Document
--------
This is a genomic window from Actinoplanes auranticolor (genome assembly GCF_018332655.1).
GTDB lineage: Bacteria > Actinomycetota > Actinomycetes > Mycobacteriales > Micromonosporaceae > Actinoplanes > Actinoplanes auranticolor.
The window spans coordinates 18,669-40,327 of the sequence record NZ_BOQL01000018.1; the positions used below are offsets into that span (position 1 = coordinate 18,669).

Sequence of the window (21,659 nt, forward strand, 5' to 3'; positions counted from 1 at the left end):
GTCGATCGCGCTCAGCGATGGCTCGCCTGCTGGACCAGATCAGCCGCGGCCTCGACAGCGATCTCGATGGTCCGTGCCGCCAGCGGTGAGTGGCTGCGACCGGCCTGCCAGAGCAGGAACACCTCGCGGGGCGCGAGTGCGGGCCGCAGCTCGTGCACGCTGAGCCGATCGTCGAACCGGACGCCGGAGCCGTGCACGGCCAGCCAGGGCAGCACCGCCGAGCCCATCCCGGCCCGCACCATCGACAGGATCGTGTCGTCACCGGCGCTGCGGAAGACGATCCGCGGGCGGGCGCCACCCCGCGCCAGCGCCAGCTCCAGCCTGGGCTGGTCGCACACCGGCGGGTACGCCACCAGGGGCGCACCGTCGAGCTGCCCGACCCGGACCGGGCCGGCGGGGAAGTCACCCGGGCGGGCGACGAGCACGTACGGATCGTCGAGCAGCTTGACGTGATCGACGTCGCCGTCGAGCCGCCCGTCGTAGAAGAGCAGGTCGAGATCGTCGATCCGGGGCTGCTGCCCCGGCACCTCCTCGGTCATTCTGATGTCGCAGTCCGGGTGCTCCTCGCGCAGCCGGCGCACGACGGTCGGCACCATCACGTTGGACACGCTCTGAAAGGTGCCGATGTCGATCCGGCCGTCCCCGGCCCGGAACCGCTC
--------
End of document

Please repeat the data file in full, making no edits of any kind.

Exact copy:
This is a genomic window from Actinoplanes auranticolor (genome assembly GCF_018332655.1).
GTDB lineage: Bacteria > Actinomycetota > Actinomycetes > Mycobacteriales > Micromonosporaceae > Actinoplanes > Actinoplanes auranticolor.
The window spans coordinates 18,669-40,327 of the sequence record NZ_BOQL01000018.1; the positions used below are offsets into that span (position 1 = coordinate 18,669).

Sequence of the window (21,659 nt, forward strand, 5' to 3'; positions counted from 1 at the left end):
GTCGATCGCGCTCAGCGATGGCTCGCCTGCTGGACCAGATCAGCCGCGGCCTCGACAGCGATCTCGATGGTCCGTGCCGCCAGCGGTGAGTGGCTGCGACCGGCCTGCCAGAGCAGGAACACCTCGCGGGGCGCGAGTGCGGGCCGCAGCTCGTGCACGCTGAGCCGATCGTCGAACCGGACGCCGGAGCCGTGCACGGCCAGCCAGGGCAGCACCGCCGAGCCCATCCCGGCCCGCACCATCGACAGGATCGTGTCGTCACCGGCGCTGCGGAAGACGATCCGCGGGCGGGCGCCACCCCGCGCCAGCGCCAGCTCCAGCCTGGGCTGGTCGCACACCGGCGGGTACGCCACCAGGGGCGCACCGTCGAGCTGCCCGACCCGGACCGGGCCGGCGGGGAAGTCACCCGGGCGGGCGACGAGCACGTACGGATCGTCGAGCAGCTTGACGTGATCGACGTCGCCGTCGAGCCGCCCGTCGTAGAAGAGCAGGTCGAGATCGTCGATCCGGGGCTGCTGCCCCGGCACCTCCTCGGTCATTCTGATGTCGCAGTCCGGGTGCTCCTCGCGCAGCCGGCGCACGACGGTCGGCACCATCACGTTGGACACGCTCTGAAAGGTGCCGATGTCGATCCGGCCGTCCCCGGCCCGGAACCGCTC